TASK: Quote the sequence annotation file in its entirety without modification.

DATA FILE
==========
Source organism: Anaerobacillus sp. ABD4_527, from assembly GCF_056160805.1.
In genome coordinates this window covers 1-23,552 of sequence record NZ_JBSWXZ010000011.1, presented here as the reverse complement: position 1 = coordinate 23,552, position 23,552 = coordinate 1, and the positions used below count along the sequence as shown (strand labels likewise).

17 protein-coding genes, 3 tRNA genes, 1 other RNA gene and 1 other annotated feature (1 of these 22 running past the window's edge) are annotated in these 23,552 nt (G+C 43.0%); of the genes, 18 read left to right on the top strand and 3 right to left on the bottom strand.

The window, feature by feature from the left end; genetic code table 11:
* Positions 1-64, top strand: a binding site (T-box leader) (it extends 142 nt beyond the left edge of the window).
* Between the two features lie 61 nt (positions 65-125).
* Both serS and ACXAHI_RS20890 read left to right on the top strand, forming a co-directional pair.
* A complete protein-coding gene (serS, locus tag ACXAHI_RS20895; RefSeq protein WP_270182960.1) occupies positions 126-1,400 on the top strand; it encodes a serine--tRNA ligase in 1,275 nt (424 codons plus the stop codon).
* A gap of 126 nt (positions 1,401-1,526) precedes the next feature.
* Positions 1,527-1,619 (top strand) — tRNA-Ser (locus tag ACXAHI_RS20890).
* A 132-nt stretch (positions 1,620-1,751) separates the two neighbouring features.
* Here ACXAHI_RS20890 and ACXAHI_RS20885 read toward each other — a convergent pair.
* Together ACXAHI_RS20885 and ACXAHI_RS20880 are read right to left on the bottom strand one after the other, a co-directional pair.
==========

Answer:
Source organism: Anaerobacillus sp. ABD4_527, from assembly GCF_056160805.1.
In genome coordinates this window covers 1-23,552 of sequence record NZ_JBSWXZ010000011.1, presented here as the reverse complement: position 1 = coordinate 23,552, position 23,552 = coordinate 1, and the positions used below count along the sequence as shown (strand labels likewise).

17 protein-coding genes, 3 tRNA genes, 1 other RNA gene and 1 other annotated feature (1 of these 22 running past the window's edge) are annotated in these 23,552 nt (G+C 43.0%); of the genes, 18 read left to right on the top strand and 3 right to left on the bottom strand.

The window, feature by feature from the left end; genetic code table 11:
* Positions 1-64, top strand: a binding site (T-box leader) (it extends 142 nt beyond the left edge of the window).
* Between the two features lie 61 nt (positions 65-125).
* Both serS and ACXAHI_RS20890 read left to right on the top strand, forming a co-directional pair.
* A complete protein-coding gene (serS, locus tag ACXAHI_RS20895; RefSeq protein WP_270182960.1) occupies positions 126-1,400 on the top strand; it encodes a serine--tRNA ligase in 1,275 nt (424 codons plus the stop codon).
* A gap of 126 nt (positions 1,401-1,526) precedes the next feature.
* Positions 1,527-1,619 (top strand) — tRNA-Ser (locus tag ACXAHI_RS20890).
* A 132-nt stretch (positions 1,620-1,751) separates the two neighbouring features.
* Here ACXAHI_RS20890 and ACXAHI_RS20885 read toward each other — a convergent pair.
* Together ACXAHI_RS20885 and ACXAHI_RS20880 are read right to left on the bottom strand one after the other, a co-directional pair.